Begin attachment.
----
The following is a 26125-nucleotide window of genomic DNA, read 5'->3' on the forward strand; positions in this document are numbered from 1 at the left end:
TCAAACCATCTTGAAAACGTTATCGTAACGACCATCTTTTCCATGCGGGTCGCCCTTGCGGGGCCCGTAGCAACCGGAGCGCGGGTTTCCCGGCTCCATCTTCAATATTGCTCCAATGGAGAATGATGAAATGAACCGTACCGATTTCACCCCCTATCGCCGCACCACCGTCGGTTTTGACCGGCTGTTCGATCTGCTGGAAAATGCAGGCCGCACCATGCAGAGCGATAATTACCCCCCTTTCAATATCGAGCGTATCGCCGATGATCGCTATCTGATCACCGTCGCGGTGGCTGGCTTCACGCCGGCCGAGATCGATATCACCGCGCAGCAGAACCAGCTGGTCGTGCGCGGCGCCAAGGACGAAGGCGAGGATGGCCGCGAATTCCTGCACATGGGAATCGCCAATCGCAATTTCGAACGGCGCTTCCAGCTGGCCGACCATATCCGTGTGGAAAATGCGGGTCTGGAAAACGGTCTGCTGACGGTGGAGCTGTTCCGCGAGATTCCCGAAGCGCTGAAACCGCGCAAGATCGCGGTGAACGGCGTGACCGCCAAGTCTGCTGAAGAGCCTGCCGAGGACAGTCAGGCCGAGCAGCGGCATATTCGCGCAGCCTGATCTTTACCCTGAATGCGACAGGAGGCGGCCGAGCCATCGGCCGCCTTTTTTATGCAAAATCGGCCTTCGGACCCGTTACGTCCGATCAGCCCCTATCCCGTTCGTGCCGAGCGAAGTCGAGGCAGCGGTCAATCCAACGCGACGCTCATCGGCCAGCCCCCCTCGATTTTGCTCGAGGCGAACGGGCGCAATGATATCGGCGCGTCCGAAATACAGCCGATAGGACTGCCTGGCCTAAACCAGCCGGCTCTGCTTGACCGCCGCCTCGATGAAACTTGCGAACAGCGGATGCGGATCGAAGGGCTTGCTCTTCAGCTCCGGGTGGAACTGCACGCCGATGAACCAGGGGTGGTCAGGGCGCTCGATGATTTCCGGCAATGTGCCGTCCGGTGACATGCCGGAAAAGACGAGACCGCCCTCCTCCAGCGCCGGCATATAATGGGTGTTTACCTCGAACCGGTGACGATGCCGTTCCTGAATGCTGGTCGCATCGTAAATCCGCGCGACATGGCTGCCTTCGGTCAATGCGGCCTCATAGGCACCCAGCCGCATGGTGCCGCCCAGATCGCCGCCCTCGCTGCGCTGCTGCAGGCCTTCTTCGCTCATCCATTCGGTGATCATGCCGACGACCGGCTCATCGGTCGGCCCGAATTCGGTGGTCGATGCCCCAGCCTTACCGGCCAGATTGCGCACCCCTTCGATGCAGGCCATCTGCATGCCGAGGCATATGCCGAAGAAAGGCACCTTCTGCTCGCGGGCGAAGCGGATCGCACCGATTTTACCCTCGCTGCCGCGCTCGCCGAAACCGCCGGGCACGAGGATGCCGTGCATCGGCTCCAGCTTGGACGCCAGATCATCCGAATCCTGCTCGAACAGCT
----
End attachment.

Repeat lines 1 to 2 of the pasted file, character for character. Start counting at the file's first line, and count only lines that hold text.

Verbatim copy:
The following is a 26125-nucleotide window of genomic DNA, read 5'->3' on the forward strand; positions in this document are numbered from 1 at the left end:
TCAAACCATCTTGAAAACGTTATCGTAACGACCATCTTTTCCATGCGGGTCGCCCTTGCGGGGCCCGTAGCAACCGGAGCGCGGGTTTCCCGGCTCCATCTTCAATATTGCTCCAATGGAGAATGATGAAATGAACCGTACCGATTTCACCCCCTATCGCCGCACCACCGTCGGTTTTGACCGGCTGTTCGATCTGCTGGAAAATGCAGGCCGCACCATGCAGAGCGATAATTACCCCCCTTTCAATATCGAGCGTATCGCCGATGATCGCTATCTGATCACCGTCGCGGTGGCTGGCTTCACGCCGGCCGAGATCGATATCACCGCGCAGCAGAACCAGCTGGTCGTGCGCGGCGCCAAGGACGAAGGCGAGGATGGCCGCGAATTCCTGCACATGGGAATCGCCAATCGCAATTTCGAACGGCGCTTCCAGCTGGCCGACCATATCCGTGTGGAAAATGCGGGTCTGGAAAACGGTCTGCTGACGGTGGAGCTGTTCCGCGAGATTCCCGAAGCGCTGAAACCGCGCAAGATCGCGGTGAACGGCGTGACCGCCAAGTCTGCTGAAGAGCCTGCCGAGGACAGTCAGGCCGAGCAGCGGCATATTCGCGCAGCCTGATCTTTACCCTGAATGCGACAGGAGGCGGCCGAGCCATCGGCCGCCTTTTTTATGCAAAATCGGCCTTCGGACCCGTTACGTCCGATCAGCCCCTATCCCGTTCGTGCCGAGCGAAGTCGAGGCAGCGGTCAATCCAACGCGACGCTCATCGGCCAGCCCCCCTCGATTTTGCTCGAGGCGAACGGGCGCAATGATATCGGCGCGTCCGAAATACAGCCGATAGGACTGCCTGGCCTAAACCAGCCGGCTCTGCTTGACCGCCGCCTCGATGAAACTTGCGAACAGCGGATGCGGATCGAAGGGCTTGCTCTTCAGCTCCGGGTGGAACTGCACGCCGATGAACCAGGGGTGGTCAGGGCGCTCGATGATTTCCGGCAATGTGCCGTCCGGTGACATGCCGGAAAAGACGAGACCGCCCTCCTCCAGCGCCGGCATATAATGGGTGTTTACCTCGAACCGGTGACGATGCCGTTCCTGAATGCTGGTCGCATCGTAAATCCGCGCGACATGGCTGCCTTCGGTCAATGCGGCCTCATAGGCACCCAGCCGCATGGTGCCGCCCAGATCGCCGCCCTCGCTGCGCTGCTGCAGGCCTTCTTCGCTCATCCATTCGGTGATCATGCCGACGACCGGCTCATCGGTCGGCCCGAATTCGGTGGTCGATGCCCCAGCCTTACCGGCCAGATTGCGCACCCCTTCGATGCAGGCCATCTGCATGCCGAGGCATATGCCGAAGAAAGGCACCTTCTGCTCGCGGGCGAAGCGGATCGCACCGATTTTACCCTCGCTGCCGCGCTCGCCGAAACCGCCGGGCACGAGGATGCCGTGCATCGGCTCCAGCTTGGACGCCAGATCATCCGAATCCTGCTCGAACAGCT